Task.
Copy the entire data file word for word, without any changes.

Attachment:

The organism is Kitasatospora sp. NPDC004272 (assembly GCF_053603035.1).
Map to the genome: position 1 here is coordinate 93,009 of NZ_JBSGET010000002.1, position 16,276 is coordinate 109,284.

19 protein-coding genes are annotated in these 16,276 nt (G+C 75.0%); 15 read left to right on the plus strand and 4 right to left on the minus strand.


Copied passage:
The organism is Kitasatospora sp. NPDC004272 (assembly GCF_053603035.1).
Map to the genome: position 1 here is coordinate 93,009 of NZ_JBSGET010000002.1, position 16,276 is coordinate 109,284.

19 protein-coding genes are annotated in these 16,276 nt (G+C 75.0%); 15 read left to right on the plus strand and 4 right to left on the minus strand.